Friday, February 08, 2008

Bad news for Erdoğan?

Today's Zaman, Turkey

Bad news for Prime Minister Recep Tayyip Erdoğan: Given the results of the "super Tuesday" primaries in the US, Barack Obama, whom Erdoğan lashed out at after he promised to acknowledge the so-called "Armenian genocide," has never been so close to winning the Democratic Party's nomination for the 2008 presidential elections.

Erdoğan harshly criticized Senator Obama, depicting him as an "acemi" (rookie) politician. Many people fall into the trap of underestimating others. As an underestimated politician who has proven to be the most durable "black" leader in the "white-dominated" Republic of Turkey, Erdoğan should have known this more than anyone else. Furthermore, he himself was not more experienced than Obama in government affairs and he was only two years older than Obama (46) when he became prime minister with the Turkish general elections in 2002. And I'm telling you, the chances for Obama to be the next president of the US are no less favorable than Erdoğan's 2002 bid. The Clintons, who also seem to have underestimated him, should nowadays be grappling with this fact more than anyone else.

Obama made a strong start by winning the Iowa caucus. The Clinton camp became increasingly nervous after Obama stole the normally Clinton-loyal black Americans in South Carolina. But it wasn't until this Tuesday that alarm bells started to ring for Clinton. Once considered the obvious frontrunner in the Democratic race, Senator Clinton now feels the breath of Obama on her neck.

Elections in the first five states granted Clinton 51 percent more delegates than Obama. In the aftermath of Super Tuesday, however, delegate tallies are almost even or only slightly in favor of Clinton according to varying counts due to the confusing calculation methods of the Democratic primaries. Obama has the psychological edge since he won five more states than Clinton, whereas the big enchilada, California, went to Hillary.

There is an even more dramatic comparison in their respective monetary situations. Who would expect an "underdog" candidate like Obama to surpass Clinton in terms of campaign funds? Senator Clinton, whose campaign ran out of money, had to borrow $5 million from her personal account. Obama, on the other hand, enjoys $32 million raised in January alone, compared to Hillary's $13.5 million.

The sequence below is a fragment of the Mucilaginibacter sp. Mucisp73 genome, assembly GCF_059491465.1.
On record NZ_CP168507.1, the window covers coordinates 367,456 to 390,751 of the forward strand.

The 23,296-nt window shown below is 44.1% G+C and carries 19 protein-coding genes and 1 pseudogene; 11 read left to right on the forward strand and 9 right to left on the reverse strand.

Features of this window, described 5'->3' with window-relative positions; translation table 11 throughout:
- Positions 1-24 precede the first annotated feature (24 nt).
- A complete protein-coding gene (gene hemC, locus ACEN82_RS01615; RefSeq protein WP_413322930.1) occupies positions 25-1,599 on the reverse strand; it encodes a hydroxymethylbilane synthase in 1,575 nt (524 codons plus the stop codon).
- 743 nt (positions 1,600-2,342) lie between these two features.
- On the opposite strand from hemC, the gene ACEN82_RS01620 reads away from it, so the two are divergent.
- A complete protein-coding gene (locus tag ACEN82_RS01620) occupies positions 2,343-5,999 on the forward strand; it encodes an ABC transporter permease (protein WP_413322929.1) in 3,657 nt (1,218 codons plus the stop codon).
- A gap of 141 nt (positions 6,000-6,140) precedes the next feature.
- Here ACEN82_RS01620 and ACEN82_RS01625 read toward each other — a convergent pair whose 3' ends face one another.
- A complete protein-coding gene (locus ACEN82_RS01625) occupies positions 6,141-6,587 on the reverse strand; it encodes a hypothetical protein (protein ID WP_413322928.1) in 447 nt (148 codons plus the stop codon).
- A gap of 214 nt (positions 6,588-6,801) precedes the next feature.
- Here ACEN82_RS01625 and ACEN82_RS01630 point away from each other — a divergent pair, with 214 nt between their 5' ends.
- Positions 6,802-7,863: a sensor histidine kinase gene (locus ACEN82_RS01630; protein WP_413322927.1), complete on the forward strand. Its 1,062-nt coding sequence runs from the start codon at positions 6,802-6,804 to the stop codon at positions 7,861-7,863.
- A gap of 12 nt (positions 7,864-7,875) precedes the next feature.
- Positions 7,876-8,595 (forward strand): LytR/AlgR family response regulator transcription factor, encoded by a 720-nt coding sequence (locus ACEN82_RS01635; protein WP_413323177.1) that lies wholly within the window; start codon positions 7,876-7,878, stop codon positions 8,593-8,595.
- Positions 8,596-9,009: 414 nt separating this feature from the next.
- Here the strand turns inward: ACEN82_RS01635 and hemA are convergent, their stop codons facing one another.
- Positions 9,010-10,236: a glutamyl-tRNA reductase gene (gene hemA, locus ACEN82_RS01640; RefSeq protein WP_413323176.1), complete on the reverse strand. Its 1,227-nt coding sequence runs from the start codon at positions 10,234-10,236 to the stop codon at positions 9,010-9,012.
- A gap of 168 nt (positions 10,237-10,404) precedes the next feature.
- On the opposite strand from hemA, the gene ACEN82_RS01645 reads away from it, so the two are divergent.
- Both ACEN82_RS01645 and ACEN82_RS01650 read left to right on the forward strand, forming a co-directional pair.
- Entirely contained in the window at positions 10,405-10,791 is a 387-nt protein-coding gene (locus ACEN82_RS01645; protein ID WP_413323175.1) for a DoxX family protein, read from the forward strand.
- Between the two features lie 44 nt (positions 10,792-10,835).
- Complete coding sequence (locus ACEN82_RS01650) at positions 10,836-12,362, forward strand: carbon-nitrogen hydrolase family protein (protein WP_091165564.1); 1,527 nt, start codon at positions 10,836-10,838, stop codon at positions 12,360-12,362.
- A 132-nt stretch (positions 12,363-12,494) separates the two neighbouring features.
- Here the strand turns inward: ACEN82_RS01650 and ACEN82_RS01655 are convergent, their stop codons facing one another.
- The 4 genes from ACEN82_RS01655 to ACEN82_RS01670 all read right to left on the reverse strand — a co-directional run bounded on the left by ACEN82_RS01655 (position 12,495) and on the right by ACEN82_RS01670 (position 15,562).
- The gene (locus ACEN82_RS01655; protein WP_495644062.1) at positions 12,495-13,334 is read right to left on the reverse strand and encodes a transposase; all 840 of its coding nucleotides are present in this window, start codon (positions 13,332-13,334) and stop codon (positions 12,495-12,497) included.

Everybody knows money talks in politics (although perhaps not as much as Republican presidential hopeful Mitt Romney, who has spent millions from his own fortune so far, has counted on). Vice versa, talk generates money (though not necessarily as much as former preacher Mike Huckabee might have wished for). Obviously, Obama has proven very successful in transforming his speaking abilities into campaign funds. His debate performance may not be extraordinary, but he can definitely score high points when he addresses crowds. The wider American public probably first got acquainted with Obama during his impressive nationally televised victory speech in Iowa. And it should be no surprise that he was able to garner increasing numbers of young voters, who constitute the backbone of his political organization.

It looks like the more people get to know Obama, the more likely they are to vote for him. So time is on Obama's side in this unusually long intra-party race. The Clinton campaign is far from being dead. But eventually we might very well find ourselves in a situation where we will be talking more about White House foreign policy under Obama's command. If only, of course, he also beats the Republican candidate. That person seems to be Senator John McCain, given his lead over the remaining two contenders, Romney and Huckabee, which is mathematically almost impossible to beat.

Speaking of mathematics, it's almost a certainty that Clinton, Obama or McCain is going to be the next US president. All of them are multilateralists, and that's good for the US and for the world. I'm sure their counterparts in Ankara, no matter how enraged they might be at times, will do their best to not reduce Turkey's relations with the US to issues like the debate over Armenian allegations of genocide. They would expect the same from the American side. After all, even the US cannot afford a "with us or against us" mantra on particular policy topics. How can Turkey do so?

Note: Above are excerpts from the article. The full article appears here. Clarifications and comments by me are contained in {}. Deletions are marked by [...]. The bold emphasis is mine.

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